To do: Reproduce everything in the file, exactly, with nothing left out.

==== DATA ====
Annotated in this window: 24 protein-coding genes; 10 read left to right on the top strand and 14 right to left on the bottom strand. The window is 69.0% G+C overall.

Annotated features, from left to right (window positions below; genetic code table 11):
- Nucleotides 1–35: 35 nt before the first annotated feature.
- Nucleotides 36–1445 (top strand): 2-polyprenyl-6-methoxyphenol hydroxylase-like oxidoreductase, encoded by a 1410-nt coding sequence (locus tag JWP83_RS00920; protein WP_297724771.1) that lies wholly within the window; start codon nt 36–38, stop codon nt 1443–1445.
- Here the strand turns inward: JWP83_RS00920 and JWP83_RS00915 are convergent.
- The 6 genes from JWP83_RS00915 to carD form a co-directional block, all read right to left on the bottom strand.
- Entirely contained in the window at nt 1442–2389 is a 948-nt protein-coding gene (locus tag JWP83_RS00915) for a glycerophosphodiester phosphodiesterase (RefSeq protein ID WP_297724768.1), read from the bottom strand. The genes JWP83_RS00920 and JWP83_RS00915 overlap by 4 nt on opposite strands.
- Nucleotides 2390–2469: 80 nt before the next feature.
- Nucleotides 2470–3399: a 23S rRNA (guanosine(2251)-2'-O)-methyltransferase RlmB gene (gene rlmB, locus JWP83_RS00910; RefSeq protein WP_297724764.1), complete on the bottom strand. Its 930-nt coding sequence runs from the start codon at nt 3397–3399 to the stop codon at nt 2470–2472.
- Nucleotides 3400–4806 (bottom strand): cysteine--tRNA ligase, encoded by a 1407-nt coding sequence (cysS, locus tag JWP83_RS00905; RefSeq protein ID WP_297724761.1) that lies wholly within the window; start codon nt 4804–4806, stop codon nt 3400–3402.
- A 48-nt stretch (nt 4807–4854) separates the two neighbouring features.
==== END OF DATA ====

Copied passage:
Annotated in this window: 24 protein-coding genes; 10 read left to right on the top strand and 14 right to left on the bottom strand. The window is 69.0% G+C overall.

Annotated features, from left to right (window positions below; genetic code table 11):
- Nucleotides 1–35: 35 nt before the first annotated feature.
- Nucleotides 36–1445 (top strand): 2-polyprenyl-6-methoxyphenol hydroxylase-like oxidoreductase, encoded by a 1410-nt coding sequence (locus tag JWP83_RS00920; protein WP_297724771.1) that lies wholly within the window; start codon nt 36–38, stop codon nt 1443–1445.
- Here the strand turns inward: JWP83_RS00920 and JWP83_RS00915 are convergent.
- The 6 genes from JWP83_RS00915 to carD form a co-directional block, all read right to left on the bottom strand.
- Entirely contained in the window at nt 1442–2389 is a 948-nt protein-coding gene (locus tag JWP83_RS00915) for a glycerophosphodiester phosphodiesterase (RefSeq protein ID WP_297724768.1), read from the bottom strand. The genes JWP83_RS00920 and JWP83_RS00915 overlap by 4 nt on opposite strands.
- Nucleotides 2390–2469: 80 nt before the next feature.
- Nucleotides 2470–3399: a 23S rRNA (guanosine(2251)-2'-O)-methyltransferase RlmB gene (gene rlmB, locus JWP83_RS00910; RefSeq protein WP_297724764.1), complete on the bottom strand. Its 930-nt coding sequence runs from the start codon at nt 3397–3399 to the stop codon at nt 2470–2472.
- Nucleotides 3400–4806 (bottom strand): cysteine--tRNA ligase, encoded by a 1407-nt coding sequence (cysS, locus tag JWP83_RS00905; RefSeq protein ID WP_297724761.1) that lies wholly within the window; start codon nt 4804–4806, stop codon nt 3400–3402.
- A 48-nt stretch (nt 4807–4854) separates the two neighbouring features.